Lupita Nyong’o Is Right, Colorism Is The Daughter Of Racism

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While promoting her anticipated children’s book, Sulwe, Oscar winner Lupita Nyong’o dropped some serious nuggets about colorism.

When talking to BBC Newsnight on Monday (October 7) about the concept of her book, which centers on a Black girl who has darker skin than her family, Lupita shared her own personal experiences.

“I definitely grew up feeling uncomfortable with my skin color because I felt like the world around me awarded lighter skin,” the Black Panther and Little Monsters star told host Emily Maitlis.

Adding that said her lighter-skinned younger sister was called “beautiful” and “pretty,’ adding “Self-consciously that translates into: ‘I’m not worthy.'”

Most importantly, she stressed that colorism “is the daughter of racism” in “a world that rewards lighter skin over darker skin.”

Take a look:

While colorism is an extension of racism and white standards of beauty that have been force-fed to us (hence, her being told that she was “too dark” during an audition), Lupita is stating nothing but facts when she says that Black folks have also internalized this hate.

“We still ascribe to these notions of Eurocentric standards of beauty, that then affect how we see ourselves among ourselves,” she said.

She’s absolutely right because the lens we view ourselves through doesn’t always reflect the reality of our infinite beauty. It’s society’s own initial reception of Lupita’s beauty that truly woke me up to how dangerous and irrational colorism is in our community.

Back in 2012, when Lupita first came on the scene playing Patsy in 12 Years A Slave and how instantly inamoured Hollywood became with her—as was I.

Whether it was her slaying the red carpet or being named People’s Most Beautiful Person, people couldn’t get enough of this new It-Girl.

And yet, while this was happening in the “mainstream” world, it felt as is some Black folks had a different take on her fame. On the blogs, Twitter and Facebook, even the “wokest” folks expressed this fake concern about Lupita being overexposed and worry that she was being eroticized and fetishized by white folks. Even worse, there was this widespread belief that white folks were only praising her beauty (and dark skin) to somehow make fun of Black folks.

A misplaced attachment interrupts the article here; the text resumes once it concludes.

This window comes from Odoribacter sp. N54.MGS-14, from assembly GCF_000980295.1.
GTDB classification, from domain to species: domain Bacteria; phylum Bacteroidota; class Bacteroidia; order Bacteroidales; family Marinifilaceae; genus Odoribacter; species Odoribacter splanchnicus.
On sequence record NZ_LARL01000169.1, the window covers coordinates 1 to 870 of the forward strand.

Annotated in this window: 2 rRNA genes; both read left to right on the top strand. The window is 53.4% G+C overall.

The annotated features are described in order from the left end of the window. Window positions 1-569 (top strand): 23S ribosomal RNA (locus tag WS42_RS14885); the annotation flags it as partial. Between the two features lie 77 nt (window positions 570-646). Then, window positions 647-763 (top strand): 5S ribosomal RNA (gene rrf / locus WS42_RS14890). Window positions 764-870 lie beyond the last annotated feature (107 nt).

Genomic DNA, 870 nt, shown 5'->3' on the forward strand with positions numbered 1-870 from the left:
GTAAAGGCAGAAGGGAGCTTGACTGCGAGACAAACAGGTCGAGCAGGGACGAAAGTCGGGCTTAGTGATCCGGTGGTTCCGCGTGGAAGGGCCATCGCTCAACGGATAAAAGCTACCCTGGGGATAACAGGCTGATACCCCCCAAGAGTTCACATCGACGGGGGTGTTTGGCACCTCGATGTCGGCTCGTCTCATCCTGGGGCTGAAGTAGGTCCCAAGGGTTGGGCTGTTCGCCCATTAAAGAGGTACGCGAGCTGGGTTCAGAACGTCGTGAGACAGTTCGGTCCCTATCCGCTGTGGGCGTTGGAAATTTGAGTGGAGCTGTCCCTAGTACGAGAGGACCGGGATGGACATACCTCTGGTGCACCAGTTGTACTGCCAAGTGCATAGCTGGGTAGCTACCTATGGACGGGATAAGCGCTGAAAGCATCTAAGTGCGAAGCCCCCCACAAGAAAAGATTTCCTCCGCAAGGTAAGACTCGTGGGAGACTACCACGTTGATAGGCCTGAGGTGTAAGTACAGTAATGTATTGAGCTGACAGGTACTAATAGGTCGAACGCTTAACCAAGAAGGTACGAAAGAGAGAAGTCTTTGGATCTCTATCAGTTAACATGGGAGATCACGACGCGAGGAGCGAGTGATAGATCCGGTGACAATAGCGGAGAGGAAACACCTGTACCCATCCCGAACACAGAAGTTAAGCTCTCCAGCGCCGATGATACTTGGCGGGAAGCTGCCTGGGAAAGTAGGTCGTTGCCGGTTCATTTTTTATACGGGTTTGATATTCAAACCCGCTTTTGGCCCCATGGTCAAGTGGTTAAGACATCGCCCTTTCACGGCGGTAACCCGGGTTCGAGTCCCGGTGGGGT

Quite honestly, it’s pretty damn pathological.

When white people praise light-skinned Black women like Beyonce or Tessa Thompson or the countless other beige-looking starlets, we wouldn’t bat an eye or question their motives because light-skinned and racial ambiguity is the standard of beauty. It’s what has been forced down our throats and we accept it. But when that same shine was focused on Lupita, it invoked something in us.

It was an internalized disbelief that white folks could never find Lupita beautiful because we didn’t (well y’all, ’cause she’s the baddest woman on the planet to me). It was if her mocha skin and short tight 4c afro should never rock the cover of Vogue because we actually believed it wasn’t worthy because that’s what white folks had been telling us…and believed it. Somehow we were flipping this to say and do everything except admit we were the ones having a problem.

Self-hate is a helluva drug.

Granted, it’s been years since that all went down and things are slowly getting better, but colorism and disdain for darker-skinned Black women is still as persistent and pervasive as ever. Just look on Twitter, the ‘Gram or any other pocket of Black culture, there are examples of how our darker-skinned sistas are mistreated, ignored and verbally berated for the melanin. Even our favorite Black Hollywood gatekeepers continue to push this narrative by casting mostly lighter-skinned starlets in roles (especially as love interests), pushing out the chocolate sistas who are equally if not more talented.

So say what you want, but all of this is happening on our watch by our own hands. While colorism may be the daughter of racism, it’s also the sister of internalized racism. 

The real question is what are we as Black people going to do to stop it?

BEAUTIES: What are your thoughts on colorism in Black America?

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